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Hungary sees China not as a risk factor or a threat, but as a country with which cooperation is beneficial, Foreign Minister Péter Szijjártó said in Brussels on Thursday, urging the European Union to strive for relations based on mutual respect, rather than a rivalry with China. Unlike Hungary, most EU member states see economic cooperation with China as a threat, Szijjártó told a press conference after a meeting of the Foreign Affairs Council, according to a foreign ministry statement.
“We don’t see any kind of risk or threat in China, but rather a country with which normal cooperation can benefit us greatly,” Szijjártó said. He noted that China’s GDP is now higher than that of the EU. While in 2010 China accounted for 9% of global GDP and the EU 22%, China’s share has increased to 18% and the EU’s has dropped to 17%, he said. “If Europe sees China a rival, it will lose out,” he warned.
Szijjártó emphasised that if the car industry, which he said formed the backbone of the European economy, was to reinvent itself, Western car manufacturers needed electric batteries, for which they were dependent on Eastern, particularly Chinese companies. This “healthy division of labour” is not a risk, but rather an opportunity to develop civilised East-West cooperation, the minister said.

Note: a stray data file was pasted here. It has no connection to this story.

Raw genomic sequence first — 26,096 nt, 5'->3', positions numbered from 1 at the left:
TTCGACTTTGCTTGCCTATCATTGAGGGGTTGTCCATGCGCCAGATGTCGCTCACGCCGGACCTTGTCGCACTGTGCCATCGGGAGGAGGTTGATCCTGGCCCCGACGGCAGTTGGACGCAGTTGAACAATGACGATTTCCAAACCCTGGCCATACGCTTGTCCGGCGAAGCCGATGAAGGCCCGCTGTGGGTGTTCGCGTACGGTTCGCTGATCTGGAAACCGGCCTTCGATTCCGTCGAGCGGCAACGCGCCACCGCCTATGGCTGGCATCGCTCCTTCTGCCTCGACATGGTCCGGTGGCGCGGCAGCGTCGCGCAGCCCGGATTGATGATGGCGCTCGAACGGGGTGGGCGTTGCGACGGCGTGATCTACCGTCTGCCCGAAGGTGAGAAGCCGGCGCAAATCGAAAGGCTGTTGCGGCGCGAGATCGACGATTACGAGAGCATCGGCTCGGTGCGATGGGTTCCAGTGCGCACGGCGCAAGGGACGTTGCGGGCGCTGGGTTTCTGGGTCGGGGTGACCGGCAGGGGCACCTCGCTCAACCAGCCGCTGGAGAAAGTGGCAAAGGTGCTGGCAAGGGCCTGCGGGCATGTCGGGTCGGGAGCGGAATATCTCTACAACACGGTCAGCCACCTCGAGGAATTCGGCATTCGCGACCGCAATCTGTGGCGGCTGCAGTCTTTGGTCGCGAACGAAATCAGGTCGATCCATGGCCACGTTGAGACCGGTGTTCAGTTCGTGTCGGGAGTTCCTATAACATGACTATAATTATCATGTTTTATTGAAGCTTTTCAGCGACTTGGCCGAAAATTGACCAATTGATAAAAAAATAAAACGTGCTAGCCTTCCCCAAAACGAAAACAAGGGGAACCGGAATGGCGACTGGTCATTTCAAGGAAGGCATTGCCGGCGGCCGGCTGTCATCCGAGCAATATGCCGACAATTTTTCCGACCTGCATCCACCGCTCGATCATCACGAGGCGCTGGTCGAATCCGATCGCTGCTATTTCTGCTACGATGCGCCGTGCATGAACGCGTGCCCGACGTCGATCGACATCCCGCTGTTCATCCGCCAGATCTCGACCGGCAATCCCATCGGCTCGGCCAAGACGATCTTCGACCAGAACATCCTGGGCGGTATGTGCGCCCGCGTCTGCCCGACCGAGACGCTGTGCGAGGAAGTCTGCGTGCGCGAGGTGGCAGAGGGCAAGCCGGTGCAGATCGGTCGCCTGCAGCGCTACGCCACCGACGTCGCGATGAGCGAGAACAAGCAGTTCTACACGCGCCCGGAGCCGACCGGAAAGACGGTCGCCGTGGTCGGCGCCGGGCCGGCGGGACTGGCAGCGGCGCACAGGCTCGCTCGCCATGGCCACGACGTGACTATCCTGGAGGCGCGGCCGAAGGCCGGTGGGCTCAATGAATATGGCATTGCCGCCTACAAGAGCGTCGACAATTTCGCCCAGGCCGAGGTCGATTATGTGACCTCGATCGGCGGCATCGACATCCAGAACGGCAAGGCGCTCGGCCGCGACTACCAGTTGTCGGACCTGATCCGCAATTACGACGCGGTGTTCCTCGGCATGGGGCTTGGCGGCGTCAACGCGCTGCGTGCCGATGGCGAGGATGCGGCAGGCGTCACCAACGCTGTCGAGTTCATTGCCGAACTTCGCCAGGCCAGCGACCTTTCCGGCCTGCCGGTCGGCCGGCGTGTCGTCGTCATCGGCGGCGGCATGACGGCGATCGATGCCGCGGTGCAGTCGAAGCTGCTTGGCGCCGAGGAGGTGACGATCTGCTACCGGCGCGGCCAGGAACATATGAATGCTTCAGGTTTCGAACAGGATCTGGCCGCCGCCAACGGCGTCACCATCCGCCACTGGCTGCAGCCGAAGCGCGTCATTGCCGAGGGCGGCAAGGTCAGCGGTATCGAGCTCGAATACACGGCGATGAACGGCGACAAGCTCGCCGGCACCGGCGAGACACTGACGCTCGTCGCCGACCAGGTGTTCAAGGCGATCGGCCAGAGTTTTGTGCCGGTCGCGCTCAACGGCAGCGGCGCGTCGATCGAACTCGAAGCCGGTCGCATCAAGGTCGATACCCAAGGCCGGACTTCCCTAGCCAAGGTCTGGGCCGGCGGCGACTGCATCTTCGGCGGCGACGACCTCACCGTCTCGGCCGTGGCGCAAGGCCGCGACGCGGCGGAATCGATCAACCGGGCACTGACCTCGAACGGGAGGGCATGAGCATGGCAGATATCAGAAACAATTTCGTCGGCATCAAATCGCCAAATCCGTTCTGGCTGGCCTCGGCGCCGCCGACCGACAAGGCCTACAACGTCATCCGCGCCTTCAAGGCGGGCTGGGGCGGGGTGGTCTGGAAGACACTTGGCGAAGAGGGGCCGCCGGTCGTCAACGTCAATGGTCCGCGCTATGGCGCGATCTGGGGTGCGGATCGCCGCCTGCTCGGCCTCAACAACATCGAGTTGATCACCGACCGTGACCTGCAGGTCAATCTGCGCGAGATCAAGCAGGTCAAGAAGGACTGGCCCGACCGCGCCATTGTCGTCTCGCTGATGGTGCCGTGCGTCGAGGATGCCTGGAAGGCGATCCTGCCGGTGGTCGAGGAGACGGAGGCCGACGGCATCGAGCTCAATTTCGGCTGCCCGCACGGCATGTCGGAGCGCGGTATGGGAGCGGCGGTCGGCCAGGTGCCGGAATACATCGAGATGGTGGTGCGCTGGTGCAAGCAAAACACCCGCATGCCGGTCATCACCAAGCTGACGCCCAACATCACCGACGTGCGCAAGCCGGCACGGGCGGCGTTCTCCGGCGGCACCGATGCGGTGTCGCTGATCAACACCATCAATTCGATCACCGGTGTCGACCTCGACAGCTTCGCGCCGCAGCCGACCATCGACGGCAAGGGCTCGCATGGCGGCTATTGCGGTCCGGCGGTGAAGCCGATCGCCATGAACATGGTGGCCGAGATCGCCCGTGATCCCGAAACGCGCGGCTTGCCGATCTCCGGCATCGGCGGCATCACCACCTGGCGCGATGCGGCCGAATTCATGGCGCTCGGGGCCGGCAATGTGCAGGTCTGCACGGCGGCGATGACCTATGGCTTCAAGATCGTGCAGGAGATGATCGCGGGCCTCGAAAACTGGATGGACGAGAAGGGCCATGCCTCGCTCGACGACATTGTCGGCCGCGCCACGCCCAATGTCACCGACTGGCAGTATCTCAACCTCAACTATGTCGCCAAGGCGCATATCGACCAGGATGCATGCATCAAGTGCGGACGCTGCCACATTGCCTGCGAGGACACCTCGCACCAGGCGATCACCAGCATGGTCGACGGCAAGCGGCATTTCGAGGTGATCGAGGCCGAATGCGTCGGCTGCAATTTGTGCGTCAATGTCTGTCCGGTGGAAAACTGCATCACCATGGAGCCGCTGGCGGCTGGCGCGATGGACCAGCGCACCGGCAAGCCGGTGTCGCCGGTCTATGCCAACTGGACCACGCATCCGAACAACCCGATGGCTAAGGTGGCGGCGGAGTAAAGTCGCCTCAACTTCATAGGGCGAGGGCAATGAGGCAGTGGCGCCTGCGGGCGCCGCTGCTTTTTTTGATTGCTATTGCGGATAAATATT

Meanwhile, he criticised the EU’s planned eleventh sanctions package against Russia for including eight Chinese companies. He said it would trigger a response from Beijing, eventually leading to a negative spiral. Turning to economic ties between the EU and the United States, Szijjártó said the “patriotic measures” introduced by the US were helping American businesses, while the sanctions imposed by the EU were hurting the bloc’s competitiveness. He said it was a “naive illusion” on the European Commission’s part to try to negotiate with the US government on mitigating the discrimination faced by European businesses. Szijjártó said the EU should instead copy the American measures so that they benefit European businesses.